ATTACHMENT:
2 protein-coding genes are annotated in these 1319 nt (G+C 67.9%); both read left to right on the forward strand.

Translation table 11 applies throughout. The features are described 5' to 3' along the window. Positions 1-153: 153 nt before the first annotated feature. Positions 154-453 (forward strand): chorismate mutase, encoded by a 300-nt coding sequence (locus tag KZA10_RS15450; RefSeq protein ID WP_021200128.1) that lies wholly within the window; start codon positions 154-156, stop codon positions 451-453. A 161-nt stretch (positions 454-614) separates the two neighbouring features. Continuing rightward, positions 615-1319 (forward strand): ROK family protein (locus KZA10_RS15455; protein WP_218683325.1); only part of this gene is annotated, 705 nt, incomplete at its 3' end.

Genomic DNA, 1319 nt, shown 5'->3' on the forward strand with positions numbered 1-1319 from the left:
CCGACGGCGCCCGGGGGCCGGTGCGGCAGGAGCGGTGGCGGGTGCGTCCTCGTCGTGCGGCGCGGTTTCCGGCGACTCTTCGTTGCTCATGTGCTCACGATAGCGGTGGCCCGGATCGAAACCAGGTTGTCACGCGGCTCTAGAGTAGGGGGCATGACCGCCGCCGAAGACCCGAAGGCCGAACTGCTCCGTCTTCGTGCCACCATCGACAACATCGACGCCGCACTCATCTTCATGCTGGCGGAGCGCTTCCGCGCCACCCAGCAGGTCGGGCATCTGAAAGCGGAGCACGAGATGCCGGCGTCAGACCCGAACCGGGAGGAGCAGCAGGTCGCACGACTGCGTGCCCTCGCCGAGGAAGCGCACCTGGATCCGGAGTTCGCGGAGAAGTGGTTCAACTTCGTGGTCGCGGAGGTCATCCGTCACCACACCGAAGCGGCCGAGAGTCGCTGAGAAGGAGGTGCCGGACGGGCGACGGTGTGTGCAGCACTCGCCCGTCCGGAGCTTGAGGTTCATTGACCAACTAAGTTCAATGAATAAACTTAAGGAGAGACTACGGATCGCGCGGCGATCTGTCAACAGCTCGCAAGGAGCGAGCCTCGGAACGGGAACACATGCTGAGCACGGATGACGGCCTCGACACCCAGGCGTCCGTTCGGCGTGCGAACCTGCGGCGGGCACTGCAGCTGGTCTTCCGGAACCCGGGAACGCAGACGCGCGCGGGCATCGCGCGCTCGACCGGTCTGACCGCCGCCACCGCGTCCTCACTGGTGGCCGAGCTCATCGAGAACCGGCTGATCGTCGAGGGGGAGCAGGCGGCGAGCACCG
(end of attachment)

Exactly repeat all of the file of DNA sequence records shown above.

2 protein-coding genes are annotated in these 1319 nt (G+C 67.9%); both read left to right on the forward strand.

Translation table 11 applies throughout. The features are described 5' to 3' along the window. Positions 1-153: 153 nt before the first annotated feature. Positions 154-453 (forward strand): chorismate mutase, encoded by a 300-nt coding sequence (locus tag KZA10_RS15450; RefSeq protein ID WP_021200128.1) that lies wholly within the window; start codon positions 154-156, stop codon positions 451-453. A 161-nt stretch (positions 454-614) separates the two neighbouring features. Continuing rightward, positions 615-1319 (forward strand): ROK family protein (locus KZA10_RS15455; protein WP_218683325.1); only part of this gene is annotated, 705 nt, incomplete at its 3' end.

Genomic DNA, 1319 nt, shown 5'->3' on the forward strand with positions numbered 1-1319 from the left:
CCGACGGCGCCCGGGGGCCGGTGCGGCAGGAGCGGTGGCGGGTGCGTCCTCGTCGTGCGGCGCGGTTTCCGGCGACTCTTCGTTGCTCATGTGCTCACGATAGCGGTGGCCCGGATCGAAACCAGGTTGTCACGCGGCTCTAGAGTAGGGGGCATGACCGCCGCCGAAGACCCGAAGGCCGAACTGCTCCGTCTTCGTGCCACCATCGACAACATCGACGCCGCACTCATCTTCATGCTGGCGGAGCGCTTCCGCGCCACCCAGCAGGTCGGGCATCTGAAAGCGGAGCACGAGATGCCGGCGTCAGACCCGAACCGGGAGGAGCAGCAGGTCGCACGACTGCGTGCCCTCGCCGAGGAAGCGCACCTGGATCCGGAGTTCGCGGAGAAGTGGTTCAACTTCGTGGTCGCGGAGGTCATCCGTCACCACACCGAAGCGGCCGAGAGTCGCTGAGAAGGAGGTGCCGGACGGGCGACGGTGTGTGCAGCACTCGCCCGTCCGGAGCTTGAGGTTCATTGACCAACTAAGTTCAATGAATAAACTTAAGGAGAGACTACGGATCGCGCGGCGATCTGTCAACAGCTCGCAAGGAGCGAGCCTCGGAACGGGAACACATGCTGAGCACGGATGACGGCCTCGACACCCAGGCGTCCGTTCGGCGTGCGAACCTGCGGCGGGCACTGCAGCTGGTCTTCCGGAACCCGGGAACGCAGACGCGCGCGGGCATCGCGCGCTCGACCGGTCTGACCGCCGCCACCGCGTCCTCACTGGTGGCCGAGCTCATCGAGAACCGGCTGATCGTCGAGGGGGAGCAGGCGGCGAGCACCG